Coronal loops are ropey, curving strands of plasma that appear as arcs above the Sun's surface. Hot, dense plasma causes these loops to glow. The electrified plasma flows along the curving lines of powerful magnetic fields, giving the coronal loops their characteristic shape.
Coronal loops can extend upwards many thousands of kilometers above the Sun’s surface. Some loops are extremely hot, having temperatures well above a million degrees. The energy they give off is almost entirely ultraviolet rather than in the visible light spectrum, which means they can only be seen with the help of specialized equipment.
Coronal Loops, Coronal Holes, and Sunspots
Coronal loops are often associated with sunspots, which are places on the Sun's surface where powerful magnetic fields break through and extend up into the Sun's atmosphere. Coronal loops often appear to arc between pairs of sunspots with opposite magnetic poles. Coronal loops are more common around solar maximum, when the Sun is most active and there are many sunspots.
During solar minimum, when the Sun is least active, another feature of the corona is apparent — dark patches called coronal holes. Coronal holes are openings in the Sun’s magnetic field where streams of high-speed solar wind rush out of the solar atmosphere. The plasma in these coronal hole regions is cooler and more dense than in other parts of the corona. Coronal holes appear dark in X-ray and ultraviolet images of the Sun, but they are invisible to the eye. Though scientists aren’t completely sure what causes coronal holes to form, there seems to be a connection between the location of sunspots on the solar surface and coronal holes in the Sun’s atmosphere. Perhaps when a sunspot fades away, a coronal hole is left behind.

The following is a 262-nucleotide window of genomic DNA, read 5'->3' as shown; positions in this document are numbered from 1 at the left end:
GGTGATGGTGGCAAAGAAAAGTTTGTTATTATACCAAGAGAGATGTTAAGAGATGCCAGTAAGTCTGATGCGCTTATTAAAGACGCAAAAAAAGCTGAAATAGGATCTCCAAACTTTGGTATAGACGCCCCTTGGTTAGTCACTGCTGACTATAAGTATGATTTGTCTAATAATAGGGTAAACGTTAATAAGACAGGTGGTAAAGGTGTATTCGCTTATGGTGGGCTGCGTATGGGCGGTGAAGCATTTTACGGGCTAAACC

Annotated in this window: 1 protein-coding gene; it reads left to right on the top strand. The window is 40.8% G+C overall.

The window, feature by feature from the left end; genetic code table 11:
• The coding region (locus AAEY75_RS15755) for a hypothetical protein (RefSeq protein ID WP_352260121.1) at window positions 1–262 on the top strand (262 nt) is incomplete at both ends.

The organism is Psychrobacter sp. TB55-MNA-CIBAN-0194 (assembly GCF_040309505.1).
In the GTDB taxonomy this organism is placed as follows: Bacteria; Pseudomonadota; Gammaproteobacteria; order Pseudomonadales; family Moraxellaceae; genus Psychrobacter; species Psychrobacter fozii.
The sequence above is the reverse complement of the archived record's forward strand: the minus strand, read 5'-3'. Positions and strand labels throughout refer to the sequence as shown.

Large coronal holes can cause geomagnetic storms to occur in Earth's magnetosphere and result in colorful displays of auroras in the skies near Earth's poles.
Coronal Loops Might Not Be Loops at All
Scientists have long thought that the strands of plasma extending above the Sun’s surface formed loops. New research by NCAR’s High Altitude Observatory suggests that coronal loops actually may not be loops at all. Instead, they might appear to loop due to an optical illusion. Because the Sun’s corona is thin and transparent, it is difficult to observe whether structures that overlap each other are actually looping or not. Instead, the more recent coronal veil hypothesis suggests that there are wrinkles or folds in sheets of plasma, much like you would observe in a piece of fabric. These findings are based on models that examine the 3D structure of plasma in the Sun’s corona and remind us that there is still much to discover about our Sun.